Finally, a note to recognize the ecomedia content of the plenaries: Una Chaudhari’s analysis of Marina Zarkuw’s Mesocosm and Rajiv Joseph’s Bengal Tiger at the Baghdad Zoo as texts that can be analyzed at the intersections of performance studies and animal studies provides exciting understandings of such media’s ecocritical potentials, and Subhankar Banerjee’s photographs and web presence (at demonstrate the continued deployment of ecomedia in activist endeavors.
In all, I found ASLE’s sessions and plenaries embracing ecomedia in ways that will continue to fuel not only its study but also the relevance of sites such as this one and all those listed in our blogroll. Ecocritical attention to how visual and non-print media help and hinder the ways in which humans interface with the more-than-human world is vibrant and alive.

3 Responses leave one →
  1. June 28, 2011

    Salma – Thanks for this write-up, which is useful for those of us who weren’t able to attend this year. I spent part of that weekend at the AESS conference, but there isn’t much to report from there that would interest ecomedia studies folks very much. The keynote, Heidi Cullen, was a high point, and I would recommend her group web site Climate Central – – for basic info on that topic.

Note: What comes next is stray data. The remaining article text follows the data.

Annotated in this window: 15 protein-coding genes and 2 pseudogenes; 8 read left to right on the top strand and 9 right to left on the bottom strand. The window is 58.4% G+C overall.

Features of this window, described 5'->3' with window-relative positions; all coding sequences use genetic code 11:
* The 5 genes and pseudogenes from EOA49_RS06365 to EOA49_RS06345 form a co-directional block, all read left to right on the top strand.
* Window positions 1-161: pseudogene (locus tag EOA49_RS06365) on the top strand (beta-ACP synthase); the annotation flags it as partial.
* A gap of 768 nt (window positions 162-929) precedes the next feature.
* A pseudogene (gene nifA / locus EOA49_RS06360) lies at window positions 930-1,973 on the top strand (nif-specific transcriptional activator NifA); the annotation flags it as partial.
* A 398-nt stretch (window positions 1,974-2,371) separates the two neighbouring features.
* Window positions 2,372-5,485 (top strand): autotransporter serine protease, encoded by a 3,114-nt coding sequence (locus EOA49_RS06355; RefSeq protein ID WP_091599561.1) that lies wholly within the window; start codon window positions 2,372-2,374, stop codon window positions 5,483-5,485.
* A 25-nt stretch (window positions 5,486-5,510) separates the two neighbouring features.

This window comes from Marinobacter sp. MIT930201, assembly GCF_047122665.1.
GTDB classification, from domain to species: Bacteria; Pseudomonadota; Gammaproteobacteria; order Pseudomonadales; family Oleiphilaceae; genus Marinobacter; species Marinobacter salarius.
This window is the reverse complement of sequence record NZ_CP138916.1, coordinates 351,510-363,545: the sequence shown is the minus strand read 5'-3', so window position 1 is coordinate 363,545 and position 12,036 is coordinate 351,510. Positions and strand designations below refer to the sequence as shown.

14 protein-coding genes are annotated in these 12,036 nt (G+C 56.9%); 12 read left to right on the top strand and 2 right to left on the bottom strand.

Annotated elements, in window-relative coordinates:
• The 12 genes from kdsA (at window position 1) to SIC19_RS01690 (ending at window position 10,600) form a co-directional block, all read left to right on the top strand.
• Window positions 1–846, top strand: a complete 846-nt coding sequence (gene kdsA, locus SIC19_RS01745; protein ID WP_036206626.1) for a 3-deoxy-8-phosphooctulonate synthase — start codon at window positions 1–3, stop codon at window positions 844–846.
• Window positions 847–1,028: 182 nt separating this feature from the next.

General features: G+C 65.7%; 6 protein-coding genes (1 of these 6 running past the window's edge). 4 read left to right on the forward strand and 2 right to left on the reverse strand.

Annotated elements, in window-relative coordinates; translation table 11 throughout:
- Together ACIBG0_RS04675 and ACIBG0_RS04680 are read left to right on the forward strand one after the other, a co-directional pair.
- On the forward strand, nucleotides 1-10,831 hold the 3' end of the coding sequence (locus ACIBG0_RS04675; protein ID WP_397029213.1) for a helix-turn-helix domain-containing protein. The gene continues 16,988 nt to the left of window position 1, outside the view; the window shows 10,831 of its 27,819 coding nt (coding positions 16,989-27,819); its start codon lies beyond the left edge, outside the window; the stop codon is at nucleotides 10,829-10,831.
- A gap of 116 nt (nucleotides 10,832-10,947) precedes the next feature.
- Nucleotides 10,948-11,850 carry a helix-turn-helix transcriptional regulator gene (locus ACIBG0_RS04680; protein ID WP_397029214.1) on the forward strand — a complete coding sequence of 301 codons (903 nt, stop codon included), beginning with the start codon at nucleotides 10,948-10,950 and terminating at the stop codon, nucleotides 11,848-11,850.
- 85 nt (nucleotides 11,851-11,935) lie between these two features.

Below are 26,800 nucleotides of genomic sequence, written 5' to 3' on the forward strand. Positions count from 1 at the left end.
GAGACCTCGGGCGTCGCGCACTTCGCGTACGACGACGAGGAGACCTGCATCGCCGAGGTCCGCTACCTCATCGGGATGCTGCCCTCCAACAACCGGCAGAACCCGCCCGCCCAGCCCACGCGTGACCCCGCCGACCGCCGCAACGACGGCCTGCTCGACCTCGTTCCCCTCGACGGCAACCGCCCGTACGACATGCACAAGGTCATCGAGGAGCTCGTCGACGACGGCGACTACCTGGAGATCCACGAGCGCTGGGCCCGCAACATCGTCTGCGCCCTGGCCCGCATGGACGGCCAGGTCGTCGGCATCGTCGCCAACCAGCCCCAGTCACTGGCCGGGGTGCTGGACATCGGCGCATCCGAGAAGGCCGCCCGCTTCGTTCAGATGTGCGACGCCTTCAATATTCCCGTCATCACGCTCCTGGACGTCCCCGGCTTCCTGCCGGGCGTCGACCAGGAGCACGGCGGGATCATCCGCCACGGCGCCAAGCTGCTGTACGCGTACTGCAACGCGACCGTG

A panel I chaired on the role of the humanities in environmental studies/sciences was not particularly well attended (the scheduling wasn’t very good for it) but it resulted in a very productive discussion of the issues faced by those who work in the humanities or are trying to bring in more humanities substance/context into interdisciplinary ES(S) settings: issues of translation (translating across the ‘two’ or three ‘cultures’ divides, and between activist communities and academe, etc.); of institutional location (of ESS, of interdisciplinarity – in rhetoric and in actual practice – and of the humanities); and more general issues concerning academe in the 2010s.